By Brian Compton
As a son, it’s never easy to follow in a father’s footsteps — especially when the old man has experienced a tremendous amount of success in his profession.
But last week, Justin Bourne got a phone call that almost certainly brought tears to his father’s eyes. It was one of those moments that neither father nor son will ever forget.
New York Islanders General Manager Garth Snow was on the other end of the line, letting Justin know that he would be receiving an invitation to the team’s training camp next month in Moncton, New Brunswick.
Justin Bourne is the son of Bob Bourne, who played on Long Island for 12 seasons and was a part of a dynasty that featured four straight Stanley Cup championships and 19 consecutive playoff series victories from 1980-84.
Arguably the most underrated player in the history of the franchise, the elder Bourne is famous for his end-to-end rush against the New York Rangers in Game 5 of the Patrick Division Finals on April 20, 1983. On that night, Bourne skated the length of the ice with the puck, put it between the legs of defenseman Reijo Ruotsalainen’s feet and then fired a wrist shot past goalie Eddie Mio for one of the greatest tallies in postseason history.
Now, Justin Bourne has a chance to put on the same uniform his father once wore so proudly. This is a scenario that’s usually saved for Hollywood scripts.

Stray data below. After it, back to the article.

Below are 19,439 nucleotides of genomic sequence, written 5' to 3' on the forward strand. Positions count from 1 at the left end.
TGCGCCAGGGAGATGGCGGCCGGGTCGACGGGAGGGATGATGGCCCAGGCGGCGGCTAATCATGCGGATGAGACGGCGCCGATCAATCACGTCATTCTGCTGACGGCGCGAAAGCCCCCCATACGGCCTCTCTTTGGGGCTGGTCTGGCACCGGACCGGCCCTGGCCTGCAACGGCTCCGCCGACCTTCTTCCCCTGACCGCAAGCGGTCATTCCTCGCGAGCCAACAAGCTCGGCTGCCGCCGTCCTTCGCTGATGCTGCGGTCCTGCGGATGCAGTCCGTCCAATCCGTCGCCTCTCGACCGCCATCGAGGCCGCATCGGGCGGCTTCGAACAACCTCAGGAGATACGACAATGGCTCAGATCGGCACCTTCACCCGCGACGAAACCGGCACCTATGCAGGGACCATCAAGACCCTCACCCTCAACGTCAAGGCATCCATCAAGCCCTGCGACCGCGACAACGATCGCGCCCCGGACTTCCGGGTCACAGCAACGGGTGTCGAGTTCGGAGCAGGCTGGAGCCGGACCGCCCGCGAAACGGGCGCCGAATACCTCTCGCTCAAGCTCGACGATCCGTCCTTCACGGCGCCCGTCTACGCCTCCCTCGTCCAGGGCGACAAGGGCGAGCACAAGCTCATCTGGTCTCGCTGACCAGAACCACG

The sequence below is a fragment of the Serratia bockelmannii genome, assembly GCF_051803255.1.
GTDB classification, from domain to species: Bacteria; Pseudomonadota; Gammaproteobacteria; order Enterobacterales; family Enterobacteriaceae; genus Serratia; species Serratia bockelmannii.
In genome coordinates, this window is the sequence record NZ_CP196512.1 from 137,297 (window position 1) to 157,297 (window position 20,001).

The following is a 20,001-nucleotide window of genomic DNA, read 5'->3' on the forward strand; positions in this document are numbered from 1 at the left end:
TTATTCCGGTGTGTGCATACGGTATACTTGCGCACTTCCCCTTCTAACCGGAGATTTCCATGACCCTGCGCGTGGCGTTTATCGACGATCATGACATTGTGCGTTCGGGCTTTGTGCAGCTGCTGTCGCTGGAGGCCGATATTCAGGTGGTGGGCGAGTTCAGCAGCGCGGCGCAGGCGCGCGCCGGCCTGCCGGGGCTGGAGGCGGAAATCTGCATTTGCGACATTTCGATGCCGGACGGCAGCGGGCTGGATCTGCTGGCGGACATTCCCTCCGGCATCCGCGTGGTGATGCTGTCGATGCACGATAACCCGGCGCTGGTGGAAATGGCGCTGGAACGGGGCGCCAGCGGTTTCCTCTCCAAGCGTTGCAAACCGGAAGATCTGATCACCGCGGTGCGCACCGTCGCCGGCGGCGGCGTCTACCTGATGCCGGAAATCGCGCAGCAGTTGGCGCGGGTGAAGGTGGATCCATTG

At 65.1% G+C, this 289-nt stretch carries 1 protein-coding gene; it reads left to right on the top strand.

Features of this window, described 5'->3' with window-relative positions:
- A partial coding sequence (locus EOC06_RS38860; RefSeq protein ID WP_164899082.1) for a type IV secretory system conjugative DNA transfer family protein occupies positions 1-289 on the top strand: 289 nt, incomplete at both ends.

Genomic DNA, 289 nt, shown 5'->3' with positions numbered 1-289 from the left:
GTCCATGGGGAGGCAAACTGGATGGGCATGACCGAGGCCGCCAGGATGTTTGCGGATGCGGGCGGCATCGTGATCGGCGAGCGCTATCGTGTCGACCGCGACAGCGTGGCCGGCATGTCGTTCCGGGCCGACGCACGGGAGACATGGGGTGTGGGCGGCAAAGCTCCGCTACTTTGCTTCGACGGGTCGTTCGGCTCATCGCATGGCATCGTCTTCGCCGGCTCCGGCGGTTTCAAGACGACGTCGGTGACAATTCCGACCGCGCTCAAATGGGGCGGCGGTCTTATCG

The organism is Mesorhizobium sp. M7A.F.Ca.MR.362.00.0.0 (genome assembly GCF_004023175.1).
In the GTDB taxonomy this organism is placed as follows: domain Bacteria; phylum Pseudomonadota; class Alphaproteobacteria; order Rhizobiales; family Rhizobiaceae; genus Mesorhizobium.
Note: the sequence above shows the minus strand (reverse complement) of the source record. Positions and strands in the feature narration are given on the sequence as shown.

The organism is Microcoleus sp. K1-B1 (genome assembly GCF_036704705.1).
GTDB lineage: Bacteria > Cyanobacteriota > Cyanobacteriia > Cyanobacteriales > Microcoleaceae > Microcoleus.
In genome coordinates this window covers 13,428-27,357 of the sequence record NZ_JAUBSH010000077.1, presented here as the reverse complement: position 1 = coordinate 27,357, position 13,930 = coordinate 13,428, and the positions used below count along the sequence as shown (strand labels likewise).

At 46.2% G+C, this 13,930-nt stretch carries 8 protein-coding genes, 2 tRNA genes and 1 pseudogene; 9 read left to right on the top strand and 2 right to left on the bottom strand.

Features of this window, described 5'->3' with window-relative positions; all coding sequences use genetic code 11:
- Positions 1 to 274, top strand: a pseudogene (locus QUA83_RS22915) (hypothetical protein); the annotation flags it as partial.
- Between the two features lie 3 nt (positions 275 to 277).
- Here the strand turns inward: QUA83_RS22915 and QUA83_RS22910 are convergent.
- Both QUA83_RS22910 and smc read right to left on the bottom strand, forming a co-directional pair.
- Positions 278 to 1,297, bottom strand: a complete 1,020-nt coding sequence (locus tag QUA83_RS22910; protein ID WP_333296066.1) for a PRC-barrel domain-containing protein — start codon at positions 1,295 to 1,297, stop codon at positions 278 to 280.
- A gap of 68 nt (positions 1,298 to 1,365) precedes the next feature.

Justin took a long and winding road to get to this point, as he played four years at the University of Alaska-Anchorage — posting 31 goals and 53 assists in 149 collegiate games — and recently graduated with a degree in psychology. He then played the end of last season with the ECHL’s Alaska Aces before receiving the invite to the Isles’ prospect camp. It’s all added up to a chance to one day play for the same team for which his father starred.
“Just the prospect camp was cool, just looking down at the logo,” the younger Bourne said. “This summer, I’ve just committed myself to making sure I give myself the best opportunity. I don’t want to cheat myself. My work ethic has to be huge. I’m in the gym every day I can be.”